A Fair Share Tax Plan for Pennsylvania — 2019 Update

Read the full proposal here.

See how Pennsylvanians in each state Senate district would fare under the Fair Share Tax Plan here.

See how Pennsylvanians in each state House district would fare under the Fair Share Tax Plan here.

This paper puts forward the Fair Share Tax plan, a major step toward fixing Pennsylvania’s broken tax system and raising the revenues we need to invest in the public goods that are critical to creating thriving communities and individual opportunity in our state: education, infrastructure, protection for our air and water, and human services. The calculations included in this plan are an update to similar proposal put forward by the PA Budget and Policy Center in 2017. The proposal that would raise $2.2 billion annually, while cutting taxes or leaving them level for 82% of Pennsylvanians.

  • The Fair Share Tax divides our Personal Income Tax into two new taxes: 1) a tax on wages and interest and 2) a tax on income from wealth (dividends; net income from a business, profession, or farm; capital gains; net income from rents, royalties, patents, and copyrights; gambling and lottery winnings; and income from estates or trusts.)
  • The Fair Share Tax increases the tax on income from wealth from 3.07% to 6.5% and decreases the tax on wages and interest from 3.07% to 2.8%.
  • Under the Fair Share Tax, 47% of taxpayers will see their taxes go down, 35% will see no change in their taxes, and only 18% will see their taxes go up.
  • The Fair Share Tax brings in $2.2 billion in new revenue, 80% of which comes from the richest fifth of Pennsylvania taxpayers and 16% of which comes from out-of-state taxpayers. This means that only a tiny 4% of the additional revenue comes from the bottom four-fifth of Pennsylvania taxpayers.
  • Considering only Pennsylvania taxpayers who see their taxes increase (I.e., excluding non-residents who pay taxes to Pennsylvania), 51% of the new revenues comes from the top 1% of families, 75% comes from the top 5% of families, and 88% comes from the top 20% of families.
  • There is little variation in the impact of tax from one county to another or one legislative district to another. The shares of taxpayers in a county that sees a decrease or no change in their taxes ranges from 73% to 91%, with all but four counties at under 80% or over. Under the Fair Share Tax, 81% of taxpayers in urban areas and 86% of rural taxpayers will see their taxes go down or remain the same.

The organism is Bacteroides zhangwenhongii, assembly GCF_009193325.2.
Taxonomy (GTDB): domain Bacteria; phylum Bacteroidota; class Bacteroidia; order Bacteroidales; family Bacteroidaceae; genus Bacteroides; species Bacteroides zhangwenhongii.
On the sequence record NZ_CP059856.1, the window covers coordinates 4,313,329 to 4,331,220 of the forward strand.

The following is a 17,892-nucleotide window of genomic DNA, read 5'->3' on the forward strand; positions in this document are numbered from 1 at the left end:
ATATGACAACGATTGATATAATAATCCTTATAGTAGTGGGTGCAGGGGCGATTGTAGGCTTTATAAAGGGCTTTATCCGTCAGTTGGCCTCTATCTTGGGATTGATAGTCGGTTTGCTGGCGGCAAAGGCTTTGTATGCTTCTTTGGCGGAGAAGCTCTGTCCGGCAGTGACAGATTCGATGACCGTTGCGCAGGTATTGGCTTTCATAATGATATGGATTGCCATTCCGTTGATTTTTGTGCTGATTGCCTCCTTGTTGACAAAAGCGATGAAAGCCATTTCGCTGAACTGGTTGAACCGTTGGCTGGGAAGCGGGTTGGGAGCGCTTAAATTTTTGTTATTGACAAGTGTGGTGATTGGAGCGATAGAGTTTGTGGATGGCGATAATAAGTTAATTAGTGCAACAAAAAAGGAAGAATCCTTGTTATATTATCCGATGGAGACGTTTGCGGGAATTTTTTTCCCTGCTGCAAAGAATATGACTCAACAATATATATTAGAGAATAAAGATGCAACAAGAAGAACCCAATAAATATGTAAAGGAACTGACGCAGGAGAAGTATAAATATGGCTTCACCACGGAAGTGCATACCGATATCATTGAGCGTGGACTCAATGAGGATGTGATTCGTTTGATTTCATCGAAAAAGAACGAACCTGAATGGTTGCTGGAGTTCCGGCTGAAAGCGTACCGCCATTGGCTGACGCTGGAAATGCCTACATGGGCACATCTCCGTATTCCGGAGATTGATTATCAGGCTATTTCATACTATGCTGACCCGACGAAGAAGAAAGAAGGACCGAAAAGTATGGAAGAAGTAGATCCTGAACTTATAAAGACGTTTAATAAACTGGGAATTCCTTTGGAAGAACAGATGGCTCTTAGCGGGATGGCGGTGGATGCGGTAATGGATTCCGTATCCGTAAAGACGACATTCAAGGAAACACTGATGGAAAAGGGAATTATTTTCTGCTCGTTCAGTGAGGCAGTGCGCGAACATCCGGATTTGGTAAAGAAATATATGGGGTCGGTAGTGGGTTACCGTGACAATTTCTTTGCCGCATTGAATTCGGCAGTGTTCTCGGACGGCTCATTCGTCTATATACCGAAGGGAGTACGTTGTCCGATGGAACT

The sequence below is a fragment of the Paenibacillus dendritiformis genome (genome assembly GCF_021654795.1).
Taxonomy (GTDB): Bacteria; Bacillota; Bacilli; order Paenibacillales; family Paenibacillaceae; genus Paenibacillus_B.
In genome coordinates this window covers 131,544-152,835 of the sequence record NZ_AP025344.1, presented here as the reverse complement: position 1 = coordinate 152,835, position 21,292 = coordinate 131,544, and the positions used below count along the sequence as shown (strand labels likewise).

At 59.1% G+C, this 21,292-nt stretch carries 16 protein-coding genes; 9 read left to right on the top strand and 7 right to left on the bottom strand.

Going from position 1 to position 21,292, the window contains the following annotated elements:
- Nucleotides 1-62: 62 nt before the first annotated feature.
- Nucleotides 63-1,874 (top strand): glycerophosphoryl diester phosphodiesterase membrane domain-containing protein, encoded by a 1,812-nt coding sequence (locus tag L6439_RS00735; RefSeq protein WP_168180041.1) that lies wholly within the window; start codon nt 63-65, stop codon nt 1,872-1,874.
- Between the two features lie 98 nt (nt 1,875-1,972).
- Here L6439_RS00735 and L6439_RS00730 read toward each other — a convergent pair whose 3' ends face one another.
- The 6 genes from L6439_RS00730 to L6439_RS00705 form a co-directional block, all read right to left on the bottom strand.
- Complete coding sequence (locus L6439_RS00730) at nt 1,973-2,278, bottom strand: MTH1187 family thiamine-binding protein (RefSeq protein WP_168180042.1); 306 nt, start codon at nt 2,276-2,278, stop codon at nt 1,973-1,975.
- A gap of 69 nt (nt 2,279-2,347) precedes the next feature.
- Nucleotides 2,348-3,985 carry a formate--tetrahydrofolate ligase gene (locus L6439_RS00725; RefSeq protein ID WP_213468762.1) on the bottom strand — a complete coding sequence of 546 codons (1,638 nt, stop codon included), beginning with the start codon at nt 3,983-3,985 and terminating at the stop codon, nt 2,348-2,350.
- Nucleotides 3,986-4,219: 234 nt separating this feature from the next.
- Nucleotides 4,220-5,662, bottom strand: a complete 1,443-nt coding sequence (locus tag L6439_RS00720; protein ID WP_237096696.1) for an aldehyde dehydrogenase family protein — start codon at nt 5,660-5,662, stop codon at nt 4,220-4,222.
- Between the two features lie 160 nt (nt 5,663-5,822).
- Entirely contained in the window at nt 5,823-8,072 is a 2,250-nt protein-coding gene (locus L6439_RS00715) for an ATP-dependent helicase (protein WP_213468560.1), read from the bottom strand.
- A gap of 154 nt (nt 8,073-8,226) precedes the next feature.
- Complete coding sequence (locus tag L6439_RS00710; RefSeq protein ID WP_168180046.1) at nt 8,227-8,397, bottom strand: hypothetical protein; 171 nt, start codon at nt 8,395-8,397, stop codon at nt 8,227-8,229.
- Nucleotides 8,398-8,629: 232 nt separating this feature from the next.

• Even after implementation of the Fair Share Tax, the effective rate on the top 1% of Pennsylvania taxpayers will be only 3.9%, less than that of any neighboring state other than Ohio.
 

Read the full proposal here.

See how Pennsylvanians in each state Senate district would fare under the Fair Share Tax Plan here.

See how Pennsylvanians in each state House district would fare under the Fair Share Tax Plan here.

How it works:

The basic idea behind the Fair Share Tax is to bifurcate the current personal income tax. Currently, eight classes of income, which are defined under federal law, are subject to the Pennsylvania Personal Income Tax: gross compensation (mostly wages, salaries, and tips); interest; dividends; net income from a business, profession, or farm; capital gains; net income from rents, royalties, patents, and copyrights; gambling and lottery winnings; and income from estates or trusts.  We propose created two new taxes to replace the Personal Income Tax. The first would be a tax on the classes of income, wages and salaries, and it would be set below the current Personal Income Tax rate. The second would be a tax on the other seven classes which would be set higher than the current Personal Income Tax rate. We call those other seven categories “income from wealth“ because they mostly include income that is earned from the ownership of some kind of wealth (including, among other things, intangible and real property) as opposed to income from work.

Most people under the age of retirement have income from compensation, that is, wages, salaries, tips, and interest. But what we call “income from wealth” is mostly earned by those with higher incomes. Thus, by taxing income from wealth at a higher rate we can generate more tax revenue from those whose overall incomes are high and have been growing fast.

Given how upside-down our taxes are, we need to start raising more revenue from those whose incomes are going up and give those whose incomes are static or declining a break. That’s why our Fair Share Tax proposal calls for increasing the tax on income from wealth from the current 3.07% to 6.5% while reducing the tax on wages and interest from 3.07% to 2.8%, where it was when Tom Ridge was governor.